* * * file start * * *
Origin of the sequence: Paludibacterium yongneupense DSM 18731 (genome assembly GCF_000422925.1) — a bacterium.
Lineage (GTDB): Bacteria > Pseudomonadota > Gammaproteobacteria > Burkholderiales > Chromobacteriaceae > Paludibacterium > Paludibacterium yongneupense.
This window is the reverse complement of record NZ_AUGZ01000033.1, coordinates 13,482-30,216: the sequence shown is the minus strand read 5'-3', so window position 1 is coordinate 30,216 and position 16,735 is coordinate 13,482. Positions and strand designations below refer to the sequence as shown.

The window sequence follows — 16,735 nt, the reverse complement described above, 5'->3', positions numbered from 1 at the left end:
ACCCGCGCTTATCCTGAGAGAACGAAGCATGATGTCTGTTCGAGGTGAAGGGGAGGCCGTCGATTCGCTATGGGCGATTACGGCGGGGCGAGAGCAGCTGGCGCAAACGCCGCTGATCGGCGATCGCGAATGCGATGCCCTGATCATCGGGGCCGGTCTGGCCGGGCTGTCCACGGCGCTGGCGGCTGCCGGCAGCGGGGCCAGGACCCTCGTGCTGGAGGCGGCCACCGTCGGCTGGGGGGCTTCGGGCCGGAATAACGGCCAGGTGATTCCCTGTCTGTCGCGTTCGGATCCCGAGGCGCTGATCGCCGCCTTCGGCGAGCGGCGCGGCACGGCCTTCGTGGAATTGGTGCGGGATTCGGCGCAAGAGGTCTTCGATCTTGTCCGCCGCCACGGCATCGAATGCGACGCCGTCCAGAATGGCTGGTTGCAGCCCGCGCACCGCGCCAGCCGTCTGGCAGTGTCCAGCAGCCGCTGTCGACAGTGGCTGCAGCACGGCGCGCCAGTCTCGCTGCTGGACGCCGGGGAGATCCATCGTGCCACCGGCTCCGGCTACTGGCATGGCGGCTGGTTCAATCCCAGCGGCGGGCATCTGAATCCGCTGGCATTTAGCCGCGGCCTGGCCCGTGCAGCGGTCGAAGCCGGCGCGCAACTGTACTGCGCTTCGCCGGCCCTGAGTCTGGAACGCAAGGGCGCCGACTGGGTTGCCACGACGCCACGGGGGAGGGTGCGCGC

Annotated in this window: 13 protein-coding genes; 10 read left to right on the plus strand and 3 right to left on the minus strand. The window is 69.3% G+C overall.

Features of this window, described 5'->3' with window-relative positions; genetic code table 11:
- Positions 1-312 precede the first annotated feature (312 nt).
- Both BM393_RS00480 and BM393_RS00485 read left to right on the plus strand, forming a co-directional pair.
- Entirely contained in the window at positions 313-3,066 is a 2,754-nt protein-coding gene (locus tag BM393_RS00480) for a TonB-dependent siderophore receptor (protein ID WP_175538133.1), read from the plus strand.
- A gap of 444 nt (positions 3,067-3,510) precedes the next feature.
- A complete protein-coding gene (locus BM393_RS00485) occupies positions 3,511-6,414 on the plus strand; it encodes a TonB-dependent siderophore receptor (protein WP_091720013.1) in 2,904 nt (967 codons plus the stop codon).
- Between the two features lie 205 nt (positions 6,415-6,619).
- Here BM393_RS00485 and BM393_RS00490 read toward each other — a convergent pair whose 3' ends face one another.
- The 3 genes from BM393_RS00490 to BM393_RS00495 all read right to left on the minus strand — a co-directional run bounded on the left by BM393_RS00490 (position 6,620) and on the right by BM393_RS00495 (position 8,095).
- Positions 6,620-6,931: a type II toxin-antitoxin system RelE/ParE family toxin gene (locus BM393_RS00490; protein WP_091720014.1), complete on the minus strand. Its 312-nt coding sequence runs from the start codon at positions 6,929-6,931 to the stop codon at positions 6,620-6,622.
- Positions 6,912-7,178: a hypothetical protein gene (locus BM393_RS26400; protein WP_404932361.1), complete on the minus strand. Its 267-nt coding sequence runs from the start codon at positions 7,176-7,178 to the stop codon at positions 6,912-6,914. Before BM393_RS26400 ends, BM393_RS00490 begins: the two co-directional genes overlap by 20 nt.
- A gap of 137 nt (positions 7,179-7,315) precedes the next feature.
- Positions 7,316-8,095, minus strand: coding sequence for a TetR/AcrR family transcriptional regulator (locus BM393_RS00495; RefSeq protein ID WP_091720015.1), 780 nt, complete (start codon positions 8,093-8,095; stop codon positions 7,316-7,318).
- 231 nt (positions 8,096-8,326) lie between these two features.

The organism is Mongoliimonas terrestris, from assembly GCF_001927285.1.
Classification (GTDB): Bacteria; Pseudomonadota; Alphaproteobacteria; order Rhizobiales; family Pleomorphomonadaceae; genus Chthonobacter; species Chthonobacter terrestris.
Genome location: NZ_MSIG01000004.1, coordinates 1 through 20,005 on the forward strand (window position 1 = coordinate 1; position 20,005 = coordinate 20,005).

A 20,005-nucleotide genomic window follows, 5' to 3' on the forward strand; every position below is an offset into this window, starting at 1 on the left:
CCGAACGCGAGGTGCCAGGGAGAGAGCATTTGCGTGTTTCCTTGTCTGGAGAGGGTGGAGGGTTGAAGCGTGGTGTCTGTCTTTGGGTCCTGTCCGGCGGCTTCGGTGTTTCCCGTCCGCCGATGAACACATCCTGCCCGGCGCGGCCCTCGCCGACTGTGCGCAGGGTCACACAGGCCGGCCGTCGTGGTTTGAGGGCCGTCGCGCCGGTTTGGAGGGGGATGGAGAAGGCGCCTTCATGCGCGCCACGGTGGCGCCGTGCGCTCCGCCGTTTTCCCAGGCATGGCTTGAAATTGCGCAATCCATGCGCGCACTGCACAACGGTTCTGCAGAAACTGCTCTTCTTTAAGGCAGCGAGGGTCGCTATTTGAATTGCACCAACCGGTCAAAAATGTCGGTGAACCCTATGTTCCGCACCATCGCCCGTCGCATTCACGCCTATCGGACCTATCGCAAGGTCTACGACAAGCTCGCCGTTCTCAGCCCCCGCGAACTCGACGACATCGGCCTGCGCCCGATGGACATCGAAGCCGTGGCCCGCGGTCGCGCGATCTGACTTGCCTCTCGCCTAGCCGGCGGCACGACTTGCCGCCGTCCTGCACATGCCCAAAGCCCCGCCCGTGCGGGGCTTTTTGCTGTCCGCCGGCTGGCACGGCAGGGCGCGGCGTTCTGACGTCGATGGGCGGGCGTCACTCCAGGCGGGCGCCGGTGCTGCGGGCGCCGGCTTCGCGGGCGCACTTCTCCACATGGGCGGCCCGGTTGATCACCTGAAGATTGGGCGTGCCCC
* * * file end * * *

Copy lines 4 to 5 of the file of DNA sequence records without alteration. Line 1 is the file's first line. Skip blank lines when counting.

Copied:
The window sequence follows — 16,735 nt, the reverse complement described above, 5'->3', positions numbered from 1 at the left end:
ACCCGCGCTTATCCTGAGAGAACGAAGCATGATGTCTGTTCGAGGTGAAGGGGAGGCCGTCGATTCGCTATGGGCGATTACGGCGGGGCGAGAGCAGCTGGCGCAAACGCCGCTGATCGGCGATCGCGAATGCGATGCCCTGATCATCGGGGCCGGTCTGGCCGGGCTGTCCACGGCGCTGGCGGCTGCCGGCAGCGGGGCCAGGACCCTCGTGCTGGAGGCGGCCACCGTCGGCTGGGGGGCTTCGGGCCGGAATAACGGCCAGGTGATTCCCTGTCTGTCGCGTTCGGATCCCGAGGCGCTGATCGCCGCCTTCGGCGAGCGGCGCGGCACGGCCTTCGTGGAATTGGTGCGGGATTCGGCGCAAGAGGTCTTCGATCTTGTCCGCCGCCACGGCATCGAATGCGACGCCGTCCAGAATGGCTGGTTGCAGCCCGCGCACCGCGCCAGCCGTCTGGCAGTGTCCAGCAGCCGCTGTCGACAGTGGCTGCAGCACGGCGCGCCAGTCTCGCTGCTGGACGCCGGGGAGATCCATCGTGCCACCGGCTCCGGCTACTGGCATGGCGGCTGGTTCAATCCCAGCGGCGGGCATCTGAATCCGCTGGCATTTAGCCGCGGCCTGGCCCGTGCAGCGGTCGAAGCCGGCGCGCAACTGTACTGCGCTTCGCCGGCCCTGAGTCTGGAACGCAAGGGCGCCGACTGGGTTGCCACGACGCCACGGGGGAGGGTGCGCGC